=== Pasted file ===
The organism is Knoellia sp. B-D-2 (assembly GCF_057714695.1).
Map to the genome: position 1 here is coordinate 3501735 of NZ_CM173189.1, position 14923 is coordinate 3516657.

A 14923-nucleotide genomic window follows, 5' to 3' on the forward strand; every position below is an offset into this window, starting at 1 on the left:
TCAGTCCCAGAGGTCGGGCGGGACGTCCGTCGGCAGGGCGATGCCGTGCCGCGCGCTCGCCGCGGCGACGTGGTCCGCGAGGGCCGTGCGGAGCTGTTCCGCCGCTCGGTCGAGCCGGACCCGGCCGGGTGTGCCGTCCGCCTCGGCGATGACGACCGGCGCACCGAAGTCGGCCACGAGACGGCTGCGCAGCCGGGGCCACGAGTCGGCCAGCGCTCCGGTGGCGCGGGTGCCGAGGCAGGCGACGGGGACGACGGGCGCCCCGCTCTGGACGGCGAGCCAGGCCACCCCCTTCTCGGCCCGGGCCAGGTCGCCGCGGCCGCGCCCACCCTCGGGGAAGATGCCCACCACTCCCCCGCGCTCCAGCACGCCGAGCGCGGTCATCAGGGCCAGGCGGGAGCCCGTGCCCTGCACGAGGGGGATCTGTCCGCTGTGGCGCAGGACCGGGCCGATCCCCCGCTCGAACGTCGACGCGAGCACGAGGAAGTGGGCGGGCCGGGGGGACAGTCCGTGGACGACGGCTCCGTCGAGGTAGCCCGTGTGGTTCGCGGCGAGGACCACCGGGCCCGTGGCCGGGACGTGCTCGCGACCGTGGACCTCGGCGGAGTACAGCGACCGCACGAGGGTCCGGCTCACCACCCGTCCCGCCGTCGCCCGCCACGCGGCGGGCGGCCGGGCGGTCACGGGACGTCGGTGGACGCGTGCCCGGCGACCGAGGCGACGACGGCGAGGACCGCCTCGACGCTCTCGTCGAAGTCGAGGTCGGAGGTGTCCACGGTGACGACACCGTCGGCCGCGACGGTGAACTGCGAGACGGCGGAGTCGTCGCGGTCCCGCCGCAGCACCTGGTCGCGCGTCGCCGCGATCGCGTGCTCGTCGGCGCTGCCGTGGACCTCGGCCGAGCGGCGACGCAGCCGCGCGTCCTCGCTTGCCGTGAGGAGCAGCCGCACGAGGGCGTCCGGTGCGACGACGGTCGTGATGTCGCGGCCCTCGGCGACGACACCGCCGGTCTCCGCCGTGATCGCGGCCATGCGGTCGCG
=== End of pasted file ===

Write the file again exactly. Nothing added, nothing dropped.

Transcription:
The organism is Knoellia sp. B-D-2 (assembly GCF_057714695.1).
Map to the genome: position 1 here is coordinate 3501735 of NZ_CM173189.1, position 14923 is coordinate 3516657.

A 14923-nucleotide genomic window follows, 5' to 3' on the forward strand; every position below is an offset into this window, starting at 1 on the left:
TCAGTCCCAGAGGTCGGGCGGGACGTCCGTCGGCAGGGCGATGCCGTGCCGCGCGCTCGCCGCGGCGACGTGGTCCGCGAGGGCCGTGCGGAGCTGTTCCGCCGCTCGGTCGAGCCGGACCCGGCCGGGTGTGCCGTCCGCCTCGGCGATGACGACCGGCGCACCGAAGTCGGCCACGAGACGGCTGCGCAGCCGGGGCCACGAGTCGGCCAGCGCTCCGGTGGCGCGGGTGCCGAGGCAGGCGACGGGGACGACGGGCGCCCCGCTCTGGACGGCGAGCCAGGCCACCCCCTTCTCGGCCCGGGCCAGGTCGCCGCGGCCGCGCCCACCCTCGGGGAAGATGCCCACCACTCCCCCGCGCTCCAGCACGCCGAGCGCGGTCATCAGGGCCAGGCGGGAGCCCGTGCCCTGCACGAGGGGGATCTGTCCGCTGTGGCGCAGGACCGGGCCGATCCCCCGCTCGAACGTCGACGCGAGCACGAGGAAGTGGGCGGGCCGGGGGGACAGTCCGTGGACGACGGCTCCGTCGAGGTAGCCCGTGTGGTTCGCGGCGAGGACCACCGGGCCCGTGGCCGGGACGTGCTCGCGACCGTGGACCTCGGCGGAGTACAGCGACCGCACGAGGGTCCGGCTCACCACCCGTCCCGCCGTCGCCCGCCACGCGGCGGGCGGCCGGGCGGTCACGGGACGTCGGTGGACGCGTGCCCGGCGACCGAGGCGACGACGGCGAGGACCGCCTCGACGCTCTCGTCGAAGTCGAGGTCGGAGGTGTCCACGGTGACGACACCGTCGGCCGCGACGGTGAACTGCGAGACGGCGGAGTCGTCGCGGTCCCGCCGCAGCACCTGGTCGCGCGTCGCCGCGATCGCGTGCTCGTCGGCGCTGCCGTGGACCTCGGCCGAGCGGCGACGCAGCCGCGCGTCCTCGCTTGCCGTGAGGAGCAGCCGCACGAGGGCGTCCGGTGCGACGACGGTCGTGATGTCGCGGCCCTCGGCGACGACACCGCCGGTCTCCGCCGTGATCGCGGCCATGCGGTCGCG